Other employees are more fearful.

In a letter responding to New Yorker writer Masha Gessen’s recent reporting on Hampshire’s situation, Associate Dean of Advising Laura Melbin pointed out that staff perspectives were completely absent from Gessen’s article. Many staff members are already doing two or more jobs, she said, and they worry that if they speak up, they will be the first to be let go in the upcoming layoffs.

As she pointed out, staff, unlike faculty, have no contracts and “no voice.” For that reason, Melbin believes “we will suffer the majority impact. Unlike the students and faculty, we can’t speak out.”

Many staff members declined to speak to the Gazette or did not respond to requests for comment.

In a Feb. 25 letter to the Hampshire community, the Staff Advocacy Committee, which represents staff concerns on campus, wrote that they were dismayed to see administrators, faculty, students and alumni all fail to adequately listen to staff concerns when making decisions.

“Staff have borne the brunt of Hampshire’s financial instability for decades,” the letter reads, adding that staff members already have faced layoffs, austerity and job changes, and have “much to lose” in discussions about the college’s future.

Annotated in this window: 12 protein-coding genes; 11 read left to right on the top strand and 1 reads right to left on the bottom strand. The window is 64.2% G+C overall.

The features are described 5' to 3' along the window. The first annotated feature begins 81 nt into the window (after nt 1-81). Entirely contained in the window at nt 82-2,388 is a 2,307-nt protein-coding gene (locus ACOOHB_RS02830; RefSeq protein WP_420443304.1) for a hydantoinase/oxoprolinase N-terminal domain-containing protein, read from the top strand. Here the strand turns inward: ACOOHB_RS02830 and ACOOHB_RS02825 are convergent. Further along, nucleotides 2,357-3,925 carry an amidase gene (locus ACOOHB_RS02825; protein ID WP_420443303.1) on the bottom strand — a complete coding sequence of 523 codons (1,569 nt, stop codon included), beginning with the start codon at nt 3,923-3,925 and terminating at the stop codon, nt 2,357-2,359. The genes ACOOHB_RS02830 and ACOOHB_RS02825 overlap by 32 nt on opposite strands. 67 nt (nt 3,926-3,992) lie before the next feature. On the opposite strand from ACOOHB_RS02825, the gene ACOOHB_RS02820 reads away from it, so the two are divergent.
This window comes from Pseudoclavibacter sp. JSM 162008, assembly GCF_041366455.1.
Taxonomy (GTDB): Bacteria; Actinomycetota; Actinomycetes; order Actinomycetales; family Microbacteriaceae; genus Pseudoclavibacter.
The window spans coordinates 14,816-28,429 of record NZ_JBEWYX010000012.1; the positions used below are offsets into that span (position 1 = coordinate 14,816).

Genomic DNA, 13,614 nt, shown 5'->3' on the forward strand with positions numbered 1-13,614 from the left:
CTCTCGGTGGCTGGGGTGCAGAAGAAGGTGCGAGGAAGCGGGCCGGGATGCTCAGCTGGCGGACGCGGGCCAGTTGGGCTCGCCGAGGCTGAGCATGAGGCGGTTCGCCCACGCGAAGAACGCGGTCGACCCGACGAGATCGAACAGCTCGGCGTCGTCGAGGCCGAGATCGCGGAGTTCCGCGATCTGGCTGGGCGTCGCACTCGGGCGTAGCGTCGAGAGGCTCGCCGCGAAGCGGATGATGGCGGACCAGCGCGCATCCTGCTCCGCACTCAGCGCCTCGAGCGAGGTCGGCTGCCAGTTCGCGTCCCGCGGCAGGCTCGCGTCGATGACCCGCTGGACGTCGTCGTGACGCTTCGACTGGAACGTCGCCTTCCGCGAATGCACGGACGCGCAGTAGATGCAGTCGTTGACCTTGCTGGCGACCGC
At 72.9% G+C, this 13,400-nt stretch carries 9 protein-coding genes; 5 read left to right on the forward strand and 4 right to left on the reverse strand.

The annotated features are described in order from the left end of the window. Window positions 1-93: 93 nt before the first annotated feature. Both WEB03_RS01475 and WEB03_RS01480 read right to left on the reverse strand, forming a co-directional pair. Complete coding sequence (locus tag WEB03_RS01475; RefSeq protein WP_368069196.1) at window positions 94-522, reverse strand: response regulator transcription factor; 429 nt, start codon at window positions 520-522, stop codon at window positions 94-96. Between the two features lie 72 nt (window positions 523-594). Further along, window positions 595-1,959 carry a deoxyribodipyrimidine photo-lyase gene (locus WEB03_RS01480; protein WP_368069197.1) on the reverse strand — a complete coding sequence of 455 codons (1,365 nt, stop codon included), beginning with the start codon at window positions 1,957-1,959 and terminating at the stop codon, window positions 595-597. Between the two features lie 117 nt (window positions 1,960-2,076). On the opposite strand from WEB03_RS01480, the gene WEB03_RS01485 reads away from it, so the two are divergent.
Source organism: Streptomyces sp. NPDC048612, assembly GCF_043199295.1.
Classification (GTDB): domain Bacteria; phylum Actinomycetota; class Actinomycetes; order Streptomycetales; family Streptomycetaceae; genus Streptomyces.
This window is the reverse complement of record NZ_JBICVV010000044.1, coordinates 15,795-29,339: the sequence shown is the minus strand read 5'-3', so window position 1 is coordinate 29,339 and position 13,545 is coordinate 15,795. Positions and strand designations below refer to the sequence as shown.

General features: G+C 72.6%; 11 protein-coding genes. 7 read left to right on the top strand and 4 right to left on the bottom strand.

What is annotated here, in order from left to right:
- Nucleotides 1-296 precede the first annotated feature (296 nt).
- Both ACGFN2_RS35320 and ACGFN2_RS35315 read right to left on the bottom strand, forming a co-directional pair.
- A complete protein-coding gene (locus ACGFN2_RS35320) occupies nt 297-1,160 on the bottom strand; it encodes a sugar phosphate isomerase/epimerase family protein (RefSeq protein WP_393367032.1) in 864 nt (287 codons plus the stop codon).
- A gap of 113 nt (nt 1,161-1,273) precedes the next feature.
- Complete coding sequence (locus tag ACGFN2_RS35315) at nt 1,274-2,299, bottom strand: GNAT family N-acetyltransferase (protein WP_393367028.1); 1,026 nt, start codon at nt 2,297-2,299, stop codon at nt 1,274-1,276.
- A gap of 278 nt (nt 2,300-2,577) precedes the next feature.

“We have no contracts, a history of stagnant wages, irregular performance review procedures, and disenfranchisement in decision making that directly impacts our ability to negotiate fair severance packages or improvements to our work lives,” the letter goes on to say, urging the Hampshire community to seek out staff perspectives.

Unlike the Bon Appétit employees, Courtmanche said staff employed directly by the college will receive severance pay “based upon their years of service and signing a release of claims agreement.” Those employees will be given 60 days written notice of any layoff, he added.

Dusty Christensen can be reached at dchristensen@gazettenet.com.